Router table placement choices


Now that I am about done with my workbench I have a few other choices setting up my shop.
Any comments one way or the other about putting a router lift in the extension table of my unisaw, or building a stand alone table.
I had one mounted on my contractors saw and kinda liked it because it had a fence already. It didn't have any slots though, but I will be adding them this time.
Any advantages or disadvantages mounting it on the extension table? There has to be something that I haven't thought of.
Thanks, Gary
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Aside from saving space (and a few dollars), I can't think of a single reason it is batter to have the router in the table saw extension instead of a custom made stand alone table.
Ever had to break down a setup to use one tool over the other? Dust collection will be easier in a stand alone, as will be better fence setup.
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snipped-for-privacy@hotmail.com wrote:

I tend to whack together oddball router table arrangements as needed for a particular project. sometimes I use the saw table, just because it's easy to drop a board in there and bolt a router to it. I'd never go to the trouble to permanently mount a lift there.
I also have a dedicated router table. no lift there either- just a big honkin' plunge router.
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I have mine in my TS because I really have no other room. Before I bought a jointer, planer, sander... I had a separate router table. It was oh so much better. But you have to do what you can with the room you have. If you have the room, the choice is obvious.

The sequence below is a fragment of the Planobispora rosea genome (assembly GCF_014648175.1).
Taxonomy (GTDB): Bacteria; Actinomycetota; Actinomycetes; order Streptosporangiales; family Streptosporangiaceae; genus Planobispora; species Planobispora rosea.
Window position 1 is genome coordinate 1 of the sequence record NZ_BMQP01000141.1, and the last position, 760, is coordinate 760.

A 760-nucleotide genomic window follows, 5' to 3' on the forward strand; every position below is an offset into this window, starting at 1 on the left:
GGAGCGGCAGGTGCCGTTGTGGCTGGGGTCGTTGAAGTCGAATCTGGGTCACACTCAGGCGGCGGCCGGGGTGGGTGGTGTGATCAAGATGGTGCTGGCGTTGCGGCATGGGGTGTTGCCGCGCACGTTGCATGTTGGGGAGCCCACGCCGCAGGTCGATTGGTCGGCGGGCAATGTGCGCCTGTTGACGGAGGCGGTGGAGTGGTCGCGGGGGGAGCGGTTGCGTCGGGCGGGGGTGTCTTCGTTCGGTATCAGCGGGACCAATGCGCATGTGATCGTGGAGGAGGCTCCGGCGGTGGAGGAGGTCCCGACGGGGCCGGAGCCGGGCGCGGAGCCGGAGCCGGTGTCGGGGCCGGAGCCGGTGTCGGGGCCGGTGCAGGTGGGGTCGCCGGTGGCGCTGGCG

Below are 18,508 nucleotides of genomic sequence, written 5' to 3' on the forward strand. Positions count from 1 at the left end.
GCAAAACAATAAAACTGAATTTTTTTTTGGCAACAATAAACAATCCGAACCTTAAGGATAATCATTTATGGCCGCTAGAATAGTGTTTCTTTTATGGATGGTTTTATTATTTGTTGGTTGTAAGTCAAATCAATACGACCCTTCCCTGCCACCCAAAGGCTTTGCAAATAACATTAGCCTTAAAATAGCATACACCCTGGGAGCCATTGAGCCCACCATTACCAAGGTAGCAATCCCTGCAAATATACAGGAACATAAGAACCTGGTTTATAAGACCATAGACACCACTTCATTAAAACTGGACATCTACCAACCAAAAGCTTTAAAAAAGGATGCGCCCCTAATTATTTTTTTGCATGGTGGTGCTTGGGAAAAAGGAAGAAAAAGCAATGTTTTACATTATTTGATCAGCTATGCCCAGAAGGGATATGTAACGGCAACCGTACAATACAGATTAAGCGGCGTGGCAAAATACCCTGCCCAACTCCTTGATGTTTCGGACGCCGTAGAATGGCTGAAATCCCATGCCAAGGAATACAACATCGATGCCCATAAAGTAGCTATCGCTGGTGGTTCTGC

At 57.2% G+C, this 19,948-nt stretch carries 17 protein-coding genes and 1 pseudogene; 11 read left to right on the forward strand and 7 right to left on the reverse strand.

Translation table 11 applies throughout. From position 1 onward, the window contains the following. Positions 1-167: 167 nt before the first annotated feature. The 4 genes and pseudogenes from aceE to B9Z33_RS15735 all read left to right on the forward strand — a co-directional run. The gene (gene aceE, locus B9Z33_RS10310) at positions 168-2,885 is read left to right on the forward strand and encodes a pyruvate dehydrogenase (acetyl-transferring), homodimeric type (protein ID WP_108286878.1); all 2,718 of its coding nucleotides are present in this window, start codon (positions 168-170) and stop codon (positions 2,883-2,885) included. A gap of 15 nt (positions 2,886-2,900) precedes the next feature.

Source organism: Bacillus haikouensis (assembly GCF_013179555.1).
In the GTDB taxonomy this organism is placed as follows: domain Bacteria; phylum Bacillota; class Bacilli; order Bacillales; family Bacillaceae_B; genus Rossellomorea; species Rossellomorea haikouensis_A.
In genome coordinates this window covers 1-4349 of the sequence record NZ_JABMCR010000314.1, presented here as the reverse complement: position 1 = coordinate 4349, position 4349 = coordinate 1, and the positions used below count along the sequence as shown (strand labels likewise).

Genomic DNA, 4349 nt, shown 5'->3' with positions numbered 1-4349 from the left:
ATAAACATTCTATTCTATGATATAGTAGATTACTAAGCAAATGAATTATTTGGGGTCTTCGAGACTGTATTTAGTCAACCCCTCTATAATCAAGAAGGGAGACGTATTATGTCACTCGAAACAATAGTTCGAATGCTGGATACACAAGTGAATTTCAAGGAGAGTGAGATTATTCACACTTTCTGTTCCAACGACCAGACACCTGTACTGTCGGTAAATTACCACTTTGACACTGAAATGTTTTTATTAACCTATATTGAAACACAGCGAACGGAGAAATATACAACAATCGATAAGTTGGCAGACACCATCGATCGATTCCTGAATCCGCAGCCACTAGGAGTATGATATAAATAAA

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Toller wrote:

For mounting on the saw, it's hard to beat the cast iron table made by, IIRC, Bench Dog. Not cheap, but really nice.
-- It's turtles, all the way down
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On Sun, 27 Aug 2006 19:14:56 -0700, Larry Blanchard

Grizzly has one that's a lot cheaper, but it doesn't have an insert plate, just a hole for the bit. Router clamps to the underside. Also doesn't come with a fence, but having two fences on your saw would be a PITA anyway.
I was dead set on putting mine in the wing, but then I realized I had a 4'x2' cabinet that wasn't really being utilized very well, just had the benchtop spindle sander sitting on it, and a pile of crap next to it. I will have to do some reconfiguring to make it happen, but still less work than building an extension that won't sag.
-Leuf
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But a good router fence is unlike a tablesaw fence. The split fence is very handy at times and makes for good dust collection.
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wrote:

Yeah but if the table saw fence has T slots on the back side you can pretty easily work up a solution. Mule has a pretty good example:
http://www.mulecab.com/RouterTable /
-Leuf
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I clamp a router fence to my TS fence. Works fine.
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Standalone, on good, locking wheels. Mine is normally parked out of the way, against a wall. To cut small pieces, I just have to hook up the shopvac and go, and for longer pieces, I wheel it into the middle of the shop. If you build it as an extension to a bench, you are automatically limiting yourself.
--
Bob

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Do you use four locking wheels or two locking and two free ones?
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I use two on mine., but I've never done any huge projects or raised panel doors
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I use two locking wheels, but the kind that lock both the wheels themselves as well as the rotation of the casters. This gives me a very stable setup and allows me to take big bites out of hardwood without having to balance on one foot and stop the table from running away the table with the other...
--
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